Table 2 presents the results of analyses that adjusted for control variables to assess the relationship between SI and UMN. In model 1, individuals with SI had a 1.23-fold higher prevalence of UMN than those without SI (95% confidence interval [CI], 1.14 to 1.33). In model 2, when compared to individuals with an SI score of 0, the prevalence of UMN was 1.13 times higher in individuals with a score of 3 (95% CI, 1.06 to 1.20), 1.71 times higher in those with a score of 4 (95% CI, 1.48 to 1.98), and 3.09 times higher in those with a score of 5 (95% CI, 2.09 to 4.56).
Table 3 presents the results of a stratified analysis examining the association between SI and UMN across different age groups. In individuals aged 50 and younger, no association was observed between SI and UMN. However, in the 50-64 age group, those with SI had a 1.28-fold higher risk of UMN than those without SI (95% CI, 1.10 to 1.49). Furthermore, individuals with an SI score of 5 had a 2.31-fold higher risk of UMN than the reference group (95% CI, 1.18 to 4.52). In older adults (aged 65 and older), the presence of SI was associated with a 1.70-fold higher rate of UMN than in those without SI (95% CI, 1.53 to 1.89). Additionally, those with an SI score of 5 had a 5.41-fold higher rate of UMN than those with an SI score of 0 (95% CI, 3.40 to 8.61).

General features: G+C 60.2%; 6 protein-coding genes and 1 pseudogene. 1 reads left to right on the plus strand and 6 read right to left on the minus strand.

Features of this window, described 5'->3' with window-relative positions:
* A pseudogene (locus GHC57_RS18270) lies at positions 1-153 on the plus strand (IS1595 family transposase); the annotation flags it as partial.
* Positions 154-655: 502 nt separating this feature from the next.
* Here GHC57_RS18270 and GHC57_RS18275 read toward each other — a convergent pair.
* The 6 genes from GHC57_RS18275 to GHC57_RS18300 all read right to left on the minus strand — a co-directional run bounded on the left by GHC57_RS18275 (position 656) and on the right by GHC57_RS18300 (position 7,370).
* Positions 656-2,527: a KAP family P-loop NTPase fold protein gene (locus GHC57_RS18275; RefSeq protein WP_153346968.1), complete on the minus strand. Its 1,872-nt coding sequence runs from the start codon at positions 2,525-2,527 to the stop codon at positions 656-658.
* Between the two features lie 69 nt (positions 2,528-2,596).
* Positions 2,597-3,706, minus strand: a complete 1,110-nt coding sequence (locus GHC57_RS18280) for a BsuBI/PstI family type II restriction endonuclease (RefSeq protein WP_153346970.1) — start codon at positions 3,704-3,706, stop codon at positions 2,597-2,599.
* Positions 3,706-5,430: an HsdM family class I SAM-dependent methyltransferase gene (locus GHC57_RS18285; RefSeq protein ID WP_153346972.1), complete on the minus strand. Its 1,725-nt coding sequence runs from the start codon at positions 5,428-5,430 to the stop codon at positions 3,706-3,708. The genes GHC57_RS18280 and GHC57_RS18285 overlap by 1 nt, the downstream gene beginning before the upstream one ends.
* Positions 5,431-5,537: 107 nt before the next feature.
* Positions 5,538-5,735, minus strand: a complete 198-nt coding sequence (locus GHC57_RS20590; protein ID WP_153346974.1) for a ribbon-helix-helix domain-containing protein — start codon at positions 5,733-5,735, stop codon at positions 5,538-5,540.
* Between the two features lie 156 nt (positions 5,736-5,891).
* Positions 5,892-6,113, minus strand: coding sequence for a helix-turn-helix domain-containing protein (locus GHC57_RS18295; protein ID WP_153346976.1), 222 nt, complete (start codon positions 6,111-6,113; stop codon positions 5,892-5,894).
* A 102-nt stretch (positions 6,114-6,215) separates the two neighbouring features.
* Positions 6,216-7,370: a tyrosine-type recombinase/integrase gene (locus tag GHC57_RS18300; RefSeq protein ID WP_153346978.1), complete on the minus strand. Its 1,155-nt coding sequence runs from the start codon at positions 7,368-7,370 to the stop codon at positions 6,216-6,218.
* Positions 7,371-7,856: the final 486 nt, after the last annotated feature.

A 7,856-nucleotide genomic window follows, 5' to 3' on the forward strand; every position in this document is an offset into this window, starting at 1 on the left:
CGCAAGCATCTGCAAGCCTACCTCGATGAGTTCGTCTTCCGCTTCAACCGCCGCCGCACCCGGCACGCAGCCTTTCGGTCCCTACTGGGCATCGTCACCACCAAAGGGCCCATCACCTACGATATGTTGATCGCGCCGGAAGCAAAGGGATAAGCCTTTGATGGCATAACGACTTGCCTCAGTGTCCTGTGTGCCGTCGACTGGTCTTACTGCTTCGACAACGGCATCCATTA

Supplemental Material 2 presents additional analyses conducted to explore the relationship between five indicators used to measure SI and UMN disease by age group. In all age groups, significant associations were observed between the 5 SI indicators and UMN. However, for the “presence of job” index, the prevalence of UMN was lower among the unemployed than among the employed.
In the 19-29 year age group, living in a single-person household was associated with UMN; in the 30-49 year age group, associations were found with participation in social activities, having a social network, and employment status; in the 50-64 years age group, being married, participating in social activities, and having a social network were associated factors; and in the over 65 years age group, all indicators except for employment status showed associations.